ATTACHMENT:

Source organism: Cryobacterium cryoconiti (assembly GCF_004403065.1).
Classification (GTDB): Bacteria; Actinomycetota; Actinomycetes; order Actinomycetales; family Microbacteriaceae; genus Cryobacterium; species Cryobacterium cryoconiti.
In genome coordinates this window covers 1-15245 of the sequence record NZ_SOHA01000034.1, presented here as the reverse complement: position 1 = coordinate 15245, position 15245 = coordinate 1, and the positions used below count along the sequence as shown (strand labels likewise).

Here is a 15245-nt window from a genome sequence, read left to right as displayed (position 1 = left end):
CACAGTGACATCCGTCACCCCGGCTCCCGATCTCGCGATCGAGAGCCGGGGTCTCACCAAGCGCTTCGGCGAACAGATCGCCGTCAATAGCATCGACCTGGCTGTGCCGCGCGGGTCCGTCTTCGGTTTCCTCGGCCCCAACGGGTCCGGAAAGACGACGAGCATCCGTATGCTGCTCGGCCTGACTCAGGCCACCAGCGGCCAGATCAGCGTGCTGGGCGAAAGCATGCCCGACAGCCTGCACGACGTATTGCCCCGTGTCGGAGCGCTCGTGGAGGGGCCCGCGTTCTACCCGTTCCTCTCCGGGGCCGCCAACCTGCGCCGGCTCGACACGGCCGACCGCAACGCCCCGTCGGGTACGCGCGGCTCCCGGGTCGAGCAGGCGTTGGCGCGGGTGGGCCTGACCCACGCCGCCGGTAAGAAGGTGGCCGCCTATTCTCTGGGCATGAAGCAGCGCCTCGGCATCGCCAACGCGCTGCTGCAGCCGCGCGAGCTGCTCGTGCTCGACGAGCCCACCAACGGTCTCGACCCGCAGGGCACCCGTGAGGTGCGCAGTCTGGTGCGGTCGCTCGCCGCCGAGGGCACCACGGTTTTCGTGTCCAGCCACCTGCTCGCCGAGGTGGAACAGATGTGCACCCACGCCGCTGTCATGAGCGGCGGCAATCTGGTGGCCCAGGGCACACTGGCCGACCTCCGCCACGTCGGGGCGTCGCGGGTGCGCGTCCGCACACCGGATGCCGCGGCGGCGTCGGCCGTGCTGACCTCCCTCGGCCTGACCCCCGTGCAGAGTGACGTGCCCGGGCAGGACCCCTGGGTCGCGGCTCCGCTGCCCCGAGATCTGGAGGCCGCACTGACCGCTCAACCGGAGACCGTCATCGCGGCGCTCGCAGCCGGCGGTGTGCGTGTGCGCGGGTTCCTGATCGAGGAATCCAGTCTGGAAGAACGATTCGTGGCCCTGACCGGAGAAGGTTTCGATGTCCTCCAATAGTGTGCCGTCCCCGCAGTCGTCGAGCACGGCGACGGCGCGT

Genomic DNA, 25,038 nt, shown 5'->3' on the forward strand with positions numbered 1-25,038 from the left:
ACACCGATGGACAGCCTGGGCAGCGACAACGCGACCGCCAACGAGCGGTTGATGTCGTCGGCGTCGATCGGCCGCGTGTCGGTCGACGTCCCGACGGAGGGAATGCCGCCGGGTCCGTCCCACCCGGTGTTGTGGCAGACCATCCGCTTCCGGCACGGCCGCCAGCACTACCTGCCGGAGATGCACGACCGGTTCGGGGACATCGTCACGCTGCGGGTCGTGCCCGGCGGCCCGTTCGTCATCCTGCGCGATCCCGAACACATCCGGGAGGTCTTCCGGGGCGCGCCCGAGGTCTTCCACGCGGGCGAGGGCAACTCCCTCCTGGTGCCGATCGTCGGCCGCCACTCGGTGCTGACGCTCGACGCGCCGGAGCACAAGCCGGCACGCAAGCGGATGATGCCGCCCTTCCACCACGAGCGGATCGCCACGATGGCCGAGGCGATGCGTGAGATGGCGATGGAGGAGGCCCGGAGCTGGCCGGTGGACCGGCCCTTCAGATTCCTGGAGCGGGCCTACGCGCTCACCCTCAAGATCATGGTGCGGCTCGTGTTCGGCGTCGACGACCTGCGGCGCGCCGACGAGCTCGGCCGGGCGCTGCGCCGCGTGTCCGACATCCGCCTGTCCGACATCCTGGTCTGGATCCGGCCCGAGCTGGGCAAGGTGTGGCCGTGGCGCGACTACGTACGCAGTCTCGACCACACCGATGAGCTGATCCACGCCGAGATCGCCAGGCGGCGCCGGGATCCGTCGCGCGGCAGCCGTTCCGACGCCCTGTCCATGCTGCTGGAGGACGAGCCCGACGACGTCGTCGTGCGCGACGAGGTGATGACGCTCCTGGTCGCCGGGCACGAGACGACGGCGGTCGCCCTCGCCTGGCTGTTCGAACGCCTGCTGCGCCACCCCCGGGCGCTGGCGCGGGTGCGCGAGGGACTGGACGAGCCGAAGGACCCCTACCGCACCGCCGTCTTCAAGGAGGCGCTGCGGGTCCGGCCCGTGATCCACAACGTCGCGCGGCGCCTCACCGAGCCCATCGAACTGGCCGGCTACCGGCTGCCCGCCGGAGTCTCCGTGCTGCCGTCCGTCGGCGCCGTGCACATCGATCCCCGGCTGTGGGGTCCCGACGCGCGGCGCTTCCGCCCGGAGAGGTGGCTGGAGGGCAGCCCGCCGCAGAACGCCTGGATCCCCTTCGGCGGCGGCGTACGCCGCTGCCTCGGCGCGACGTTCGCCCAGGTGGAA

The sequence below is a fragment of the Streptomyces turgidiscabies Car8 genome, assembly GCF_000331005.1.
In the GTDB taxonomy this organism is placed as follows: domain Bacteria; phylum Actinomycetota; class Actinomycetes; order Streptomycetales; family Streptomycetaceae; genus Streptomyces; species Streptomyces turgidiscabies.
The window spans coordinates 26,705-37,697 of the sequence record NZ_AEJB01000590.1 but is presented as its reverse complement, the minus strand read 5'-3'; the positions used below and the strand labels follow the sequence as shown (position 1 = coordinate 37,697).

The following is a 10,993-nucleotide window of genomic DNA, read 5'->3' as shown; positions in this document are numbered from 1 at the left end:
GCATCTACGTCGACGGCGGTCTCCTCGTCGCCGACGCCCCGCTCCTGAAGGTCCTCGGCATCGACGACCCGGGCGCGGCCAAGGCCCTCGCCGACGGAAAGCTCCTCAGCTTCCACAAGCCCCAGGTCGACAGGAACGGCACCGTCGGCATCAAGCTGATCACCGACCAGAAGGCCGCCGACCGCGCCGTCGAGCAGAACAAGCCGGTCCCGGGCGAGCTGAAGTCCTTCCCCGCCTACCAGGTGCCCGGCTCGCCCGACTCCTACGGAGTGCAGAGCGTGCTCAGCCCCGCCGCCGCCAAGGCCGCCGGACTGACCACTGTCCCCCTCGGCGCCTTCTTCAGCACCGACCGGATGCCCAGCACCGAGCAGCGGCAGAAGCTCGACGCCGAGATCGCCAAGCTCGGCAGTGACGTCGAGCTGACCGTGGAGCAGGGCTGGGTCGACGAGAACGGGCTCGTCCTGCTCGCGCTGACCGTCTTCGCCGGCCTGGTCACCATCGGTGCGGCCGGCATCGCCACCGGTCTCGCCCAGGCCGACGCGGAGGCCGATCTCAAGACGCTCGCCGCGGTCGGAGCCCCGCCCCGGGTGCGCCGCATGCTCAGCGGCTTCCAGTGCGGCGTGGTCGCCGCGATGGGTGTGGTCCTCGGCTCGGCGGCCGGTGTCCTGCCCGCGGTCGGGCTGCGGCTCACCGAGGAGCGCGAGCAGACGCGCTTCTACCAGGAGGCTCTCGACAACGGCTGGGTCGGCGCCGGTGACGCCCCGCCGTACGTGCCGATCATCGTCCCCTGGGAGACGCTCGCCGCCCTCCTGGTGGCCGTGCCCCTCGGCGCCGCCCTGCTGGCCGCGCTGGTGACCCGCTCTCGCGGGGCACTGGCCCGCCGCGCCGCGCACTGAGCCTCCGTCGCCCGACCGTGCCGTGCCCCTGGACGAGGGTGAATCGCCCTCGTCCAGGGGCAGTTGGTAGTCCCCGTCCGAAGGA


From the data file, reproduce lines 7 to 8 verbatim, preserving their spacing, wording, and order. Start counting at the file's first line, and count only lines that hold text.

ACACCGATGGACAGCCTGGGCAGCGACAACGCGACCGCCAACGAGCGGTTGATGTCGTCGGCGTCGATCGGCCGCGTGTCGGTCGACGTCCCGACGGAGGGAATGCCGCCGGGTCCGTCCCACCCGGTGTTGTGGCAGACCATCCGCTTCCGGCACGGCCGCCAGCACTACCTGCCGGAGATGCACGACCGGTTCGGGGACATCGTCACGCTGCGGGTCGTGCCCGGCGGCCCGTTCGTCATCCTGCGCGATCCCGAACACATCCGGGAGGTCTTCCGGGGCGCGCCCGAGGTCTTCCACGCGGGCGAGGGCAACTCCCTCCTGGTGCCGATCGTCGGCCGCCACTCGGTGCTGACGCTCGACGCGCCGGAGCACAAGCCGGCACGCAAGCGGATGATGCCGCCCTTCCACCACGAGCGGATCGCCACGATGGCCGAGGCGATGCGTGAGATGGCGATGGAGGAGGCCCGGAGCTGGCCGGTGGACCGGCCCTTCAGATTCCTGGAGCGGGCCTACGCGCTCACCCTCAAGATCATGGTGCGGCTCGTGTTCGGCGTCGACGACCTGCGGCGCGCCGACGAGCTCGGCCGGGCGCTGCGCCGCGTGTCCGACATCCGCCTGTCCGACATCCTGGTCTGGATCCGGCCCGAGCTGGGCAAGGTGTGGCCGTGGCGCGACTACGTACGCAGTCTCGACCACACCGATGAGCTGATCCACGCCGAGATCGCCAGGCGGCGCCGGGATCCGTCGCGCGGCAGCCGTTCCGACGCCCTGTCCATGCTGCTGGAGGACGAGCCCGACGACGTCGTCGTGCGCGACGAGGTGATGACGCTCCTGGTCGCCGGGCACGAGACGACGGCGGTCGCCCTCGCCTGGCTGTTCGAACGCCTGCTGCGCCACCCCCGGGCGCTGGCGCGGGTGCGCGAGGGACTGGACGAGCCGAAGGACCCCTACCGCACCGCCGTCTTCAAGGAGGCGCTGCGGGTCCGGCCCGTGATCCACAACGTCGCGCGGCGCCTCACCGAGCCCATCGAACTGGCCGGCTACCGGCTGCCCGCCGGAGTCTCCGTGCTGCCGTCCGTCGGCGCCGTGCACATCGATCCCCGGCTGTGGGGTCCCGACGCGCGGCGCTTCCGCCCGGAGAGGTGGCTGGAGGGCAGCCCGCCGCAGAACGCCTGGATCCCCTTCGGCGGCGGCGTACGCCGCTGCCTCGGCGCGACGTTCGCCCAGGTGGAA

The sequence below is a fragment of the Streptomyces turgidiscabies Car8 genome, assembly GCF_000331005.1.